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The Works of Aphra Behn, Volume III   By: (1640-1689)

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First Page:

THE WORKS OF APHRA BEHN, VOL. III

EDITED BY MONTAGUE SUMMERS

MCMXV

CONTENTS:

THE TOWN FOP; OR, SIR TIMOTHY TAWDREY THE FALSE COUNT THE LUCKY CHANCE; OR, AN ALDERMAN'S BARGAIN THE FORC'D MARRIAGE; OR, THE JEALOUS BRIDEGROOM THE EMPEROR OF THE MOON NOTES

THE TOWN FOP; OR, SIR TIMOTHY TAWDREY.

ARGUMENT.

Sir Timothy Tawdrey is by the wishes of his mother and the lady's father designed for Celinda, who loves Bellmour, nephew to Lord Plotwell. A coxcomb of the first water, Sir Timothy receives a sharp rebuff when he opens his suit, and accordingly he challenges Bellmour, but fails to appear at the place of meeting. Celinda's old nurse, at night, admits Bellmour to her mistress' chamber, where they are surprized by Friendlove, her brother, who is, however, favourable to the union, the more so as he is a friend of Bellmour, and they have but newly returned from travelling together in Italy. Lord Plotwell warmly welcomes his nephew home, and proceeds to unfold his design of giving him his niece Diana in marriage. When he demurs, the old lord threatens to deprive him of his estate, and he is compelled eventually to acquiesce in the matrimonial schemes of his guardian. Bellmour sends word to Celinda, who replies in a heart broken letter; and at the wedding feast Friendlove, who himself is deeply enamoured of Diana, appears in disguise to observe the traitor. He is followed by his sister disguised as a boy, and upon Friendlove's drawing on Bellmour a scuffle ensues which, however, ends without harm. In the nuptial chamber Bellmour informs Diana that he cannot love her and she quits him maddened with rage and disappointment. Sir Timothy serenades the newly mated pair and is threatened by Bellmour, whilst Celinda, who has been watching the house, attacks the fop and his fiddlers. During the brawl Diana issuing forth meets Celinda, and taking her for a boy leads her into the house and shortly makes advances of love. They are interrupted by Friendlove, disguised, and he receives Diana's commands to seek out and challenge Bellmour. At the same time he reveals his love as though he told the tale of another, but he is met with scorn and only bidden to fight the husband who has repulsed her. Bellmour, meantime, in despair and rage at his misery plunges into reckless debauchery, and in company with Sir Timothy visits a bagnio, where they meet Betty Flauntit, the knight's kept mistress, and other cyprians. Hither they are tracked by Charles, Bellmour's younger brother, and Trusty, Lord Plotwell's old steward. Sharp words pass, the brothers fight and Charles is slighted wounded. Their Uncle hears of this with much indignation, and at the same time receiving a letter from Diana begging for a divorce, he announces his intention to further her purpose, and to abandon wholly Charles and Phillis, his sister, in consequence of their elder brother's conduct. Sir Timothy, induced by old Trusty, begins a warm courtship of Phillis, and arranges with a parasite named Sham to deceive her by a mock marriage. Sham, however, procures a real parson, and Sir Timothy is for the moment afraid he has got a wife without a dowry or portion. Lord Plotwell eventually promises to provide for her, and at Diana's request, now she recognizes her mistake in trying to hold a man who does not love her, Bellmour is forgiven and allowed to wed Celinda as soon as the divorce has been pronounced, whilst Diana herself rewards Friendlove with her hand.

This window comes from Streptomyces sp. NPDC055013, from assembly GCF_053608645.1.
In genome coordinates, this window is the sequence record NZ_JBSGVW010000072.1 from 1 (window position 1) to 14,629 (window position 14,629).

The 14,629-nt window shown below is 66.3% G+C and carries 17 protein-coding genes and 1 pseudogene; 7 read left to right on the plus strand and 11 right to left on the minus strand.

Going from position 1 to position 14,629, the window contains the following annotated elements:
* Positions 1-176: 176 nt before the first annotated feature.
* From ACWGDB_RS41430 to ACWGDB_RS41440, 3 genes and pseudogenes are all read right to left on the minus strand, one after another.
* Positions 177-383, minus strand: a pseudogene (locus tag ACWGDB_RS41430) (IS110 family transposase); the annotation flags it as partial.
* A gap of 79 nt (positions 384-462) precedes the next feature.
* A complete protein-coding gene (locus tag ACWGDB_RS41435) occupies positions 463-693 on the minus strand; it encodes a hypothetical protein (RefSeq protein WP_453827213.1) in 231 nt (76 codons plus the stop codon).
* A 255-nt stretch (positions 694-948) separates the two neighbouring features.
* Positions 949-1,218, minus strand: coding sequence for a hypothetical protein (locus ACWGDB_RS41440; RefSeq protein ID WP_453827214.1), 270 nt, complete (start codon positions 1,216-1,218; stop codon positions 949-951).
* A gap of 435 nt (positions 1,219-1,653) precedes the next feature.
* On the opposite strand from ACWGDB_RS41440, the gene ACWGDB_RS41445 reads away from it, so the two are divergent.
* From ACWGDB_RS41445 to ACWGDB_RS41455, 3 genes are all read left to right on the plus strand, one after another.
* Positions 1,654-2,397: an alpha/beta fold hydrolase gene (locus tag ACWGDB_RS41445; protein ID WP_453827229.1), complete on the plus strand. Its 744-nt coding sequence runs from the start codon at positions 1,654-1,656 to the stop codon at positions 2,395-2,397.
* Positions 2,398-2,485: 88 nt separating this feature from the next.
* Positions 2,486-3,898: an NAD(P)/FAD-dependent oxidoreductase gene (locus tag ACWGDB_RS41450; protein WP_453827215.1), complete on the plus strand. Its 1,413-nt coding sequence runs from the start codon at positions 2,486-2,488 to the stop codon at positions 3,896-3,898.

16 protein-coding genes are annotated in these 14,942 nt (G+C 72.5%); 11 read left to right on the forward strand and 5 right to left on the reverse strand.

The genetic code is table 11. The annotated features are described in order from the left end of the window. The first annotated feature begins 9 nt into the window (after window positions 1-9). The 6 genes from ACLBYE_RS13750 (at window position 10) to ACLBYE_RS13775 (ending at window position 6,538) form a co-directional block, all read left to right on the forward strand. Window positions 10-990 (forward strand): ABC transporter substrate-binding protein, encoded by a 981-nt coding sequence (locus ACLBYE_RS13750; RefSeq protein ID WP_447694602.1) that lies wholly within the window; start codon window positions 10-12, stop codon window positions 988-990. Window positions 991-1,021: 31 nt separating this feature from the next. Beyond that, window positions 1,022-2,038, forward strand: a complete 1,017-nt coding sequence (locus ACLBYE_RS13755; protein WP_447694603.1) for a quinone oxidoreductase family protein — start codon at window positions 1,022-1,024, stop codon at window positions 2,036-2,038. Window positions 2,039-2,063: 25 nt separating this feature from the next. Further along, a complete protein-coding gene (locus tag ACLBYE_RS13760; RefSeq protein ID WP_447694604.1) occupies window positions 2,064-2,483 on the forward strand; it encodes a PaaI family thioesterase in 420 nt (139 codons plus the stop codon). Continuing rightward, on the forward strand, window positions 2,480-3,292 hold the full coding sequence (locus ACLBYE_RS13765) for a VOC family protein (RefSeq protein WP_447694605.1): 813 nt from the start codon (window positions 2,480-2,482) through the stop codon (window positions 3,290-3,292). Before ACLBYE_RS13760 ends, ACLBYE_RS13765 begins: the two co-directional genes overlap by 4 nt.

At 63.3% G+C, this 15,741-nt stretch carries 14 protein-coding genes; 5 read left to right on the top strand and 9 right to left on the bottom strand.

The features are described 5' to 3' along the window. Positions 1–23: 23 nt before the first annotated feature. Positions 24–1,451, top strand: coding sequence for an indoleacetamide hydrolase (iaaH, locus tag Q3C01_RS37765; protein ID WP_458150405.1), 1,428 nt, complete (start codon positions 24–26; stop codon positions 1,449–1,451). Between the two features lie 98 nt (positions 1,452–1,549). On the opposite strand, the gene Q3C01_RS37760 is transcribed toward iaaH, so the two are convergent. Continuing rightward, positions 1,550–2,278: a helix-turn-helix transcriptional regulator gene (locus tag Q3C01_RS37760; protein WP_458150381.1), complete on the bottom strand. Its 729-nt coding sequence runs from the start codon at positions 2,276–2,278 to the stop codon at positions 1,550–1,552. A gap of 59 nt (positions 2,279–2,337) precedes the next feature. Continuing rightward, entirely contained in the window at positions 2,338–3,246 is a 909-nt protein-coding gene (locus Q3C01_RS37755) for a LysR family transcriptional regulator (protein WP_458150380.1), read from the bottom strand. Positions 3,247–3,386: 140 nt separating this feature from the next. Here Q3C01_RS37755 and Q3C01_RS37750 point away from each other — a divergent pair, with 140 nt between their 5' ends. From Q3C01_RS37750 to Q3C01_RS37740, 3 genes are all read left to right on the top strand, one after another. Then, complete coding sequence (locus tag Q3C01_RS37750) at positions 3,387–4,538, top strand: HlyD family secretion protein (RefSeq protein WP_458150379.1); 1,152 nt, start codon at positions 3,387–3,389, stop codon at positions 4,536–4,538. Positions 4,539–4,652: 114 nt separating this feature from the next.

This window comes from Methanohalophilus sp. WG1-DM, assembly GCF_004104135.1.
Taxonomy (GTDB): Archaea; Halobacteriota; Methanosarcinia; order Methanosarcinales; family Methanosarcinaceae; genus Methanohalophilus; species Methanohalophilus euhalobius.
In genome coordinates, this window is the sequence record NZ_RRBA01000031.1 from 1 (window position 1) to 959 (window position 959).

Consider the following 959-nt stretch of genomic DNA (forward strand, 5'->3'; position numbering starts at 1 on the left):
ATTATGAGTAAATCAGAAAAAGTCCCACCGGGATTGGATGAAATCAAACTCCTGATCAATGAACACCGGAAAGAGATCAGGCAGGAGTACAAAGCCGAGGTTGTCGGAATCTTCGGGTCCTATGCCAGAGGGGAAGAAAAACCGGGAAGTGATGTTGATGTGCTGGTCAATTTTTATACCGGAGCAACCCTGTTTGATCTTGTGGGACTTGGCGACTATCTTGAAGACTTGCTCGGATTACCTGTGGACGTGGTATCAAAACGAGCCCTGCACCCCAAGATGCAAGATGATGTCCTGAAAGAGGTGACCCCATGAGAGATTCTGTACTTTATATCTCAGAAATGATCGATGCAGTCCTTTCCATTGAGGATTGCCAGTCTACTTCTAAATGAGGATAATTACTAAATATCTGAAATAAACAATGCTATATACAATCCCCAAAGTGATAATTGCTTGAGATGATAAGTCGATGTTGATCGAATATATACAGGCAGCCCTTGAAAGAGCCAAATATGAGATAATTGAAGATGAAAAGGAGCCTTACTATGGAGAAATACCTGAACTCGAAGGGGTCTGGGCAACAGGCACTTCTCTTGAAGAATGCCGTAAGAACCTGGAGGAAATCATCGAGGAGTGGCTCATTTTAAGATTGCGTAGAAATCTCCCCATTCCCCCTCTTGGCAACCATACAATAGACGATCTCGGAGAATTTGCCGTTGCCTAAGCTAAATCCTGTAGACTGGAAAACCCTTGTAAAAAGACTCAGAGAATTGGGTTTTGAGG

SOURCE.

The Town Fop; or, Sir Timothy Tawdrey is materially founded upon George Wilkins' popular play, The Miseries of Enforced Marriage (4to, 1607, 1611, 1629, 1637), reprinted in Dodsley. Sir Timothy himself is moulded to some extent upon Sir Francis Ilford, but, as Geneste aptly remarks, he may be considered a new character. In the older drama, Clare, the original of Celinda, dies tragically of a broken heart. It cannot be denied that Mrs. Behn has greatly improved Wilkins' scenes. The well drawn character of Betty Flauntit is her own, and the realistically vivacious bagnio episodes of Act iv replace a not very interesting or lively tavern with a considerable accession to wit and humour, although perhaps not to strict propriety... Continue reading book >>


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